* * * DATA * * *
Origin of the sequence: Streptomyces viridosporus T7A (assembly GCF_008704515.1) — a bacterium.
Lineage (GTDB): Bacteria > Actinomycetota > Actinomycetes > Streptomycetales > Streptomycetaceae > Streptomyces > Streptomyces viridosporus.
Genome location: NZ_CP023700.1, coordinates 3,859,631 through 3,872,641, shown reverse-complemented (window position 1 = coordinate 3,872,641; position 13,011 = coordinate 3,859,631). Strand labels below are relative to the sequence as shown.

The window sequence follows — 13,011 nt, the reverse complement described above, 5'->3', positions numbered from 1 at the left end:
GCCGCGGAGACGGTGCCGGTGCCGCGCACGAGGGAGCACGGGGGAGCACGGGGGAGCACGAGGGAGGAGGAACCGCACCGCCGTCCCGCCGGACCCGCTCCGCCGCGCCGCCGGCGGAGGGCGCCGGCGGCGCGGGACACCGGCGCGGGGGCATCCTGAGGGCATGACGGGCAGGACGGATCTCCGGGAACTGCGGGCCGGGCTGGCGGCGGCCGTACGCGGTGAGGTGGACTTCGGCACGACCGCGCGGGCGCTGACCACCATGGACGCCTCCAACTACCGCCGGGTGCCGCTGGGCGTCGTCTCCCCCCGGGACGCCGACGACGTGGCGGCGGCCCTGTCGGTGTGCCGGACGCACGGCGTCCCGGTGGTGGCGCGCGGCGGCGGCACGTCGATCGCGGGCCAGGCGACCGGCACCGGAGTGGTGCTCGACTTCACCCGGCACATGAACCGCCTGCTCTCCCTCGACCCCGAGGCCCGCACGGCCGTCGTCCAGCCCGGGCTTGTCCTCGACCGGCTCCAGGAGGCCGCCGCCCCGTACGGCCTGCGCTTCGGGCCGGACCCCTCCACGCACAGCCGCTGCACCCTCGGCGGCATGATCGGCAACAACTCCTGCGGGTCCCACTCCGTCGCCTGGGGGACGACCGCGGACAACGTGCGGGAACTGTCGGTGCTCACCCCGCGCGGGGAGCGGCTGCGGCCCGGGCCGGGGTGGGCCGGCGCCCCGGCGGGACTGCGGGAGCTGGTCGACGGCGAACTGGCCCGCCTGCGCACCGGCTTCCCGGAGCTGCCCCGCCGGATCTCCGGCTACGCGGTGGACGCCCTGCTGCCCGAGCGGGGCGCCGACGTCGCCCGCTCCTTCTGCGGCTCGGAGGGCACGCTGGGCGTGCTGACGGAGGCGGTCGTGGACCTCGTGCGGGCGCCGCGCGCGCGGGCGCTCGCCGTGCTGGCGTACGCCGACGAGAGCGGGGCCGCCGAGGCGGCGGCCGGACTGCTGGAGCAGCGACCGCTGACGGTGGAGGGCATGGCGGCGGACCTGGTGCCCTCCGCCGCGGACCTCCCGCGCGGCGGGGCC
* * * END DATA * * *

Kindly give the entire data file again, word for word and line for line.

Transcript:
Origin of the sequence: Streptomyces viridosporus T7A (assembly GCF_008704515.1) — a bacterium.
Lineage (GTDB): Bacteria > Actinomycetota > Actinomycetes > Streptomycetales > Streptomycetaceae > Streptomyces > Streptomyces viridosporus.
Genome location: NZ_CP023700.1, coordinates 3,859,631 through 3,872,641, shown reverse-complemented (window position 1 = coordinate 3,872,641; position 13,011 = coordinate 3,859,631). Strand labels below are relative to the sequence as shown.

The window sequence follows — 13,011 nt, the reverse complement described above, 5'->3', positions numbered from 1 at the left end:
GCCGCGGAGACGGTGCCGGTGCCGCGCACGAGGGAGCACGGGGGAGCACGGGGGAGCACGAGGGAGGAGGAACCGCACCGCCGTCCCGCCGGACCCGCTCCGCCGCGCCGCCGGCGGAGGGCGCCGGCGGCGCGGGACACCGGCGCGGGGGCATCCTGAGGGCATGACGGGCAGGACGGATCTCCGGGAACTGCGGGCCGGGCTGGCGGCGGCCGTACGCGGTGAGGTGGACTTCGGCACGACCGCGCGGGCGCTGACCACCATGGACGCCTCCAACTACCGCCGGGTGCCGCTGGGCGTCGTCTCCCCCCGGGACGCCGACGACGTGGCGGCGGCCCTGTCGGTGTGCCGGACGCACGGCGTCCCGGTGGTGGCGCGCGGCGGCGGCACGTCGATCGCGGGCCAGGCGACCGGCACCGGAGTGGTGCTCGACTTCACCCGGCACATGAACCGCCTGCTCTCCCTCGACCCCGAGGCCCGCACGGCCGTCGTCCAGCCCGGGCTTGTCCTCGACCGGCTCCAGGAGGCCGCCGCCCCGTACGGCCTGCGCTTCGGGCCGGACCCCTCCACGCACAGCCGCTGCACCCTCGGCGGCATGATCGGCAACAACTCCTGCGGGTCCCACTCCGTCGCCTGGGGGACGACCGCGGACAACGTGCGGGAACTGTCGGTGCTCACCCCGCGCGGGGAGCGGCTGCGGCCCGGGCCGGGGTGGGCCGGCGCCCCGGCGGGACTGCGGGAGCTGGTCGACGGCGAACTGGCCCGCCTGCGCACCGGCTTCCCGGAGCTGCCCCGCCGGATCTCCGGCTACGCGGTGGACGCCCTGCTGCCCGAGCGGGGCGCCGACGTCGCCCGCTCCTTCTGCGGCTCGGAGGGCACGCTGGGCGTGCTGACGGAGGCGGTCGTGGACCTCGTGCGGGCGCCGCGCGCGCGGGCGCTCGCCGTGCTGGCGTACGCCGACGAGAGCGGGGCCGCCGAGGCGGCGGCCGGACTGCTGGAGCAGCGACCGCTGACGGTGGAGGGCATGGCGGCGGACCTGGTGCCCTCCGCCGCGGACCTCCCGCGCGGCGGGGCC